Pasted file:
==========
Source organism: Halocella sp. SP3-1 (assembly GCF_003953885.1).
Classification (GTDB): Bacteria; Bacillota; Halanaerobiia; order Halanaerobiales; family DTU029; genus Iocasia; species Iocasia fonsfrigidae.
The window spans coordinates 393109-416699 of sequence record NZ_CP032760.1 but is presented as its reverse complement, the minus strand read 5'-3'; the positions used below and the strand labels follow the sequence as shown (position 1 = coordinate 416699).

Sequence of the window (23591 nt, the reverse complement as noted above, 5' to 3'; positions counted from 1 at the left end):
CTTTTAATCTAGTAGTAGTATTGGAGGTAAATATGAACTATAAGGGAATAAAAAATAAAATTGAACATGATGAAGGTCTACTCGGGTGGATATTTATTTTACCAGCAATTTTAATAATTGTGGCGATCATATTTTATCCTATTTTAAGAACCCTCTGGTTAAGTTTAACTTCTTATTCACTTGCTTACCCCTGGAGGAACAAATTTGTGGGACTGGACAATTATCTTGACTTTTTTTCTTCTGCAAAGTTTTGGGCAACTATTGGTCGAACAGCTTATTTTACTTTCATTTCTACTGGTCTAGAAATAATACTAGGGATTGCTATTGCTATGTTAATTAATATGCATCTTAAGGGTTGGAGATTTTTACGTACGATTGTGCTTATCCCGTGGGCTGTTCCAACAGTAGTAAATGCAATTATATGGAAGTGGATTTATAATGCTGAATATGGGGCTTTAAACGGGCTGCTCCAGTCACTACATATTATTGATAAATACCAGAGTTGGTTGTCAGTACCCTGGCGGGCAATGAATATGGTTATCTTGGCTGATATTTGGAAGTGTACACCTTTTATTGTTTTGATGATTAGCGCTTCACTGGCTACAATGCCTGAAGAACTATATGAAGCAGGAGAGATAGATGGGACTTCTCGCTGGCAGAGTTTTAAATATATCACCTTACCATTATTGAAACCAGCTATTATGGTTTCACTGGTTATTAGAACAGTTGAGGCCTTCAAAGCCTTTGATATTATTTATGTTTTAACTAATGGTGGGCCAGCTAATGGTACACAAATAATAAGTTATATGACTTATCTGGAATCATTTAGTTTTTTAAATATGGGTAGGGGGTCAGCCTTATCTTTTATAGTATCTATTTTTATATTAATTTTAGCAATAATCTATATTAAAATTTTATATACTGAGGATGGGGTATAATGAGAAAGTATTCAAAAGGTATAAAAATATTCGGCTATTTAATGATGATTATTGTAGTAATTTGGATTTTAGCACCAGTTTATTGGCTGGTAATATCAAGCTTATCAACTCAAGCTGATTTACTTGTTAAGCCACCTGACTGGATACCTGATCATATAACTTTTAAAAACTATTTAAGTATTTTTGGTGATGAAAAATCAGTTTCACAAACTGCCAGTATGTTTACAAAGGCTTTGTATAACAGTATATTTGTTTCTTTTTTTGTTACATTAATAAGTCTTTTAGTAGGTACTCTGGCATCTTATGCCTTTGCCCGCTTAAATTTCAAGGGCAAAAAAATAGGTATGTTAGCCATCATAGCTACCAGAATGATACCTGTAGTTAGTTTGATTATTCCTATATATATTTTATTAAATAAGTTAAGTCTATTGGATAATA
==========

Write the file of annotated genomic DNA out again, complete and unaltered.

Source organism: Halocella sp. SP3-1 (assembly GCF_003953885.1).
Classification (GTDB): Bacteria; Bacillota; Halanaerobiia; order Halanaerobiales; family DTU029; genus Iocasia; species Iocasia fonsfrigidae.
The window spans coordinates 393109-416699 of sequence record NZ_CP032760.1 but is presented as its reverse complement, the minus strand read 5'-3'; the positions used below and the strand labels follow the sequence as shown (position 1 = coordinate 416699).

Sequence of the window (23591 nt, the reverse complement as noted above, 5' to 3'; positions counted from 1 at the left end):
CTTTTAATCTAGTAGTAGTATTGGAGGTAAATATGAACTATAAGGGAATAAAAAATAAAATTGAACATGATGAAGGTCTACTCGGGTGGATATTTATTTTACCAGCAATTTTAATAATTGTGGCGATCATATTTTATCCTATTTTAAGAACCCTCTGGTTAAGTTTAACTTCTTATTCACTTGCTTACCCCTGGAGGAACAAATTTGTGGGACTGGACAATTATCTTGACTTTTTTTCTTCTGCAAAGTTTTGGGCAACTATTGGTCGAACAGCTTATTTTACTTTCATTTCTACTGGTCTAGAAATAATACTAGGGATTGCTATTGCTATGTTAATTAATATGCATCTTAAGGGTTGGAGATTTTTACGTACGATTGTGCTTATCCCGTGGGCTGTTCCAACAGTAGTAAATGCAATTATATGGAAGTGGATTTATAATGCTGAATATGGGGCTTTAAACGGGCTGCTCCAGTCACTACATATTATTGATAAATACCAGAGTTGGTTGTCAGTACCCTGGCGGGCAATGAATATGGTTATCTTGGCTGATATTTGGAAGTGTACACCTTTTATTGTTTTGATGATTAGCGCTTCACTGGCTACAATGCCTGAAGAACTATATGAAGCAGGAGAGATAGATGGGACTTCTCGCTGGCAGAGTTTTAAATATATCACCTTACCATTATTGAAACCAGCTATTATGGTTTCACTGGTTATTAGAACAGTTGAGGCCTTCAAAGCCTTTGATATTATTTATGTTTTAACTAATGGTGGGCCAGCTAATGGTACACAAATAATAAGTTATATGACTTATCTGGAATCATTTAGTTTTTTAAATATGGGTAGGGGGTCAGCCTTATCTTTTATAGTATCTATTTTTATATTAATTTTAGCAATAATCTATATTAAAATTTTATATACTGAGGATGGGGTATAATGAGAAAGTATTCAAAAGGTATAAAAATATTCGGCTATTTAATGATGATTATTGTAGTAATTTGGATTTTAGCACCAGTTTATTGGCTGGTAATATCAAGCTTATCAACTCAAGCTGATTTACTTGTTAAGCCACCTGACTGGATACCTGATCATATAACTTTTAAAAACTATTTAAGTATTTTTGGTGATGAAAAATCAGTTTCACAAACTGCCAGTATGTTTACAAAGGCTTTGTATAACAGTATATTTGTTTCTTTTTTTGTTACATTAATAAGTCTTTTAGTAGGTACTCTGGCATCTTATGCCTTTGCCCGCTTAAATTTCAAGGGCAAAAAAATAGGTATGTTAGCCATCATAGCTACCAGAATGATACCTGTAGTTAGTTTGATTATTCCTATATATATTTTATTAAATAAGTTAAGTCTATTGGATAATA